by Lutheran World Relief
Dec 16, 2011
Charles Zang, Congregational Engagement Manager at LWR, recounts his visit to India to observe food security projects and to understand the impact of LWR’s quilts and kits. While traveling, Charles met a woman from the village of Hathgarth, named Mani Jli Tudu who is intimately familiar with a particular LWR program.
Mani Jli Tudu, is a participant in a self-help group. Self-help groups are a component of a larger food security program supported by LWR. Made up of 8-12 women, the groups provide support and relieve isolation, while focusing on intentionally engaging women in the agricultural projects. This gives them a way to save a portion of their earnings from the sale of the crops.
Mani recounted one specific instance of support that has forever touched her.
She was so ill one day that she was unable to attend a self-help group meeting. Instead, she ended up sending her son to tell the other women why she was not there. The women in the group were concerned and decided to visit. Upon arrival they assessed her condition and decided that she must go to the doctor.
Mani resisted going to the clinic because of the cost. Previously, when serious illness arose in this village, women had to approach a money lender. He would advance them the money at the exorbitant interest rate of 10% per month. Naturally, she did not want to incur this expense, so she avoided the hospital hoping she would recover on her own.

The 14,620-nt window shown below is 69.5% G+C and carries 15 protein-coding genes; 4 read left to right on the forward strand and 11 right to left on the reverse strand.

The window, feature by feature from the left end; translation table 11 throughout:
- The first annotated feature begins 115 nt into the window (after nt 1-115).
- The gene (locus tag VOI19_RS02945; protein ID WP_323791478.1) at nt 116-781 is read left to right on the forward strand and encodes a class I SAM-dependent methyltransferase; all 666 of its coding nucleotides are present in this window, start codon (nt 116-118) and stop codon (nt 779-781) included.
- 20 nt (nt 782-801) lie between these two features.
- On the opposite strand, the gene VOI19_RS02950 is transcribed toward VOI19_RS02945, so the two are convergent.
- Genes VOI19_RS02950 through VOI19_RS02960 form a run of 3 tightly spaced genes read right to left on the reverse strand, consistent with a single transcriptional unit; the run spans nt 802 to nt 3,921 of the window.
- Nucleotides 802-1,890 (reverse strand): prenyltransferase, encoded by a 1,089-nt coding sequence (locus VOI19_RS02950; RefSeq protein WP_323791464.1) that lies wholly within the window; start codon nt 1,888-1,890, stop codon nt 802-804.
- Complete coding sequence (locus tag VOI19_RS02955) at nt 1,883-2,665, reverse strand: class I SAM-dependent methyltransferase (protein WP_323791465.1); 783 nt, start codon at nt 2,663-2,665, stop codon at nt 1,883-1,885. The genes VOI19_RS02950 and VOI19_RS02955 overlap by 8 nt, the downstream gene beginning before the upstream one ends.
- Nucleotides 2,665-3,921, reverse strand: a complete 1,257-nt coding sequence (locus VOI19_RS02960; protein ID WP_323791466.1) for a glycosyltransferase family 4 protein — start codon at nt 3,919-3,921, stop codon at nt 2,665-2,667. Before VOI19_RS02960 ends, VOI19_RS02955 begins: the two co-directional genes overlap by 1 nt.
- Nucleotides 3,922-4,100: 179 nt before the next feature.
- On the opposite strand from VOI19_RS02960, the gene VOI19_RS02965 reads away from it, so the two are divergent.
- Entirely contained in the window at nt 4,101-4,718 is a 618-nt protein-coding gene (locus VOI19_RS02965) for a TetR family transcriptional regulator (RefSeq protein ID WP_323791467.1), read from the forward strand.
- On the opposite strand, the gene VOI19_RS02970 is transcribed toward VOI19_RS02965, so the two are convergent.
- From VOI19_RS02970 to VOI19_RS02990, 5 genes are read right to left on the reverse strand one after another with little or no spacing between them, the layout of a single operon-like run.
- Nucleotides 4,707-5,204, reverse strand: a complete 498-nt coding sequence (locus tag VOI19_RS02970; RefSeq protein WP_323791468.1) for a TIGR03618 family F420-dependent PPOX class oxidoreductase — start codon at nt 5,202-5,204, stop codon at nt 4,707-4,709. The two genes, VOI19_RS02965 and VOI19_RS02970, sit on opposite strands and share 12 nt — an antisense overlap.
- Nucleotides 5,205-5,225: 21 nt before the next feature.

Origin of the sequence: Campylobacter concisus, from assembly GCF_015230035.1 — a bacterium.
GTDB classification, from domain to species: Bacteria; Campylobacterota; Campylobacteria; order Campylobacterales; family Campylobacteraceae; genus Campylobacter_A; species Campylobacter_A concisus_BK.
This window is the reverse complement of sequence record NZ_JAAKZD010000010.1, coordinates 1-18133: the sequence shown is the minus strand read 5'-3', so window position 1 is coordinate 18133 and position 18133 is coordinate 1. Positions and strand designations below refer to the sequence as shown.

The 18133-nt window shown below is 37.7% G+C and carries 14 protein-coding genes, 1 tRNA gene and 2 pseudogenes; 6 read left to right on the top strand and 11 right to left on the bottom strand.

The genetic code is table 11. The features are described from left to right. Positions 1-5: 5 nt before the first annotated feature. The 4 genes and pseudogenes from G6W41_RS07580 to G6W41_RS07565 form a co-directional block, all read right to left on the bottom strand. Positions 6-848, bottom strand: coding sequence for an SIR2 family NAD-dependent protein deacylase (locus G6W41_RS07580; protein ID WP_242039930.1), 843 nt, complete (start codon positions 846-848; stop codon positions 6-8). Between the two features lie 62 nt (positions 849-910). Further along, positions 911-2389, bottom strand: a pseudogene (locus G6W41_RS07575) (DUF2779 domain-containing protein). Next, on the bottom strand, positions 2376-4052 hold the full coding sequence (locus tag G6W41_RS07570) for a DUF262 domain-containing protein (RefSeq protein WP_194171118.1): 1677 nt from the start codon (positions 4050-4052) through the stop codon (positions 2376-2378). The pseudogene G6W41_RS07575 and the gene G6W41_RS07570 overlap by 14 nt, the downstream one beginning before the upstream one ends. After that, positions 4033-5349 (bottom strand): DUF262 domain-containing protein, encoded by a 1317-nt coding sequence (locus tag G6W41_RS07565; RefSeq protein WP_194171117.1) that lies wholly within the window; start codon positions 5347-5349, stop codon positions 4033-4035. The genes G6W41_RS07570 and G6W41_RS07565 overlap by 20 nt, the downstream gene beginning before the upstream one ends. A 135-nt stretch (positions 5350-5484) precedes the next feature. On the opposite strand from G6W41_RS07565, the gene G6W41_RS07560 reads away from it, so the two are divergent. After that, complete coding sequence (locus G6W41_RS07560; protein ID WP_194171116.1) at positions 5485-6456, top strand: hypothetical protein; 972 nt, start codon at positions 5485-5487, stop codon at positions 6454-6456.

Her group insisted she visit the health clinic and have her condition diagnosed. They accompanied her and found that the recommended treatment would cost 900 rupees. The self-help group had an arrangement for a loan from their treasury for 900 rupees, but it was all the money the group had saved. There was also the problem of repaying the loan. Even at a low rate of 1% per month it still seemed like an impossible task.
Again, her self-help group was so insistent that they each took a 100 rupee loan themselves from the treasury to cover the cost of treatment. Immediately after receiving the medicine, the woman’s condition began to improve. She returned to health and soon after, with deep gratitude and love for her friends, she began to earnestly repay the loans with interest to the self-help group treasury.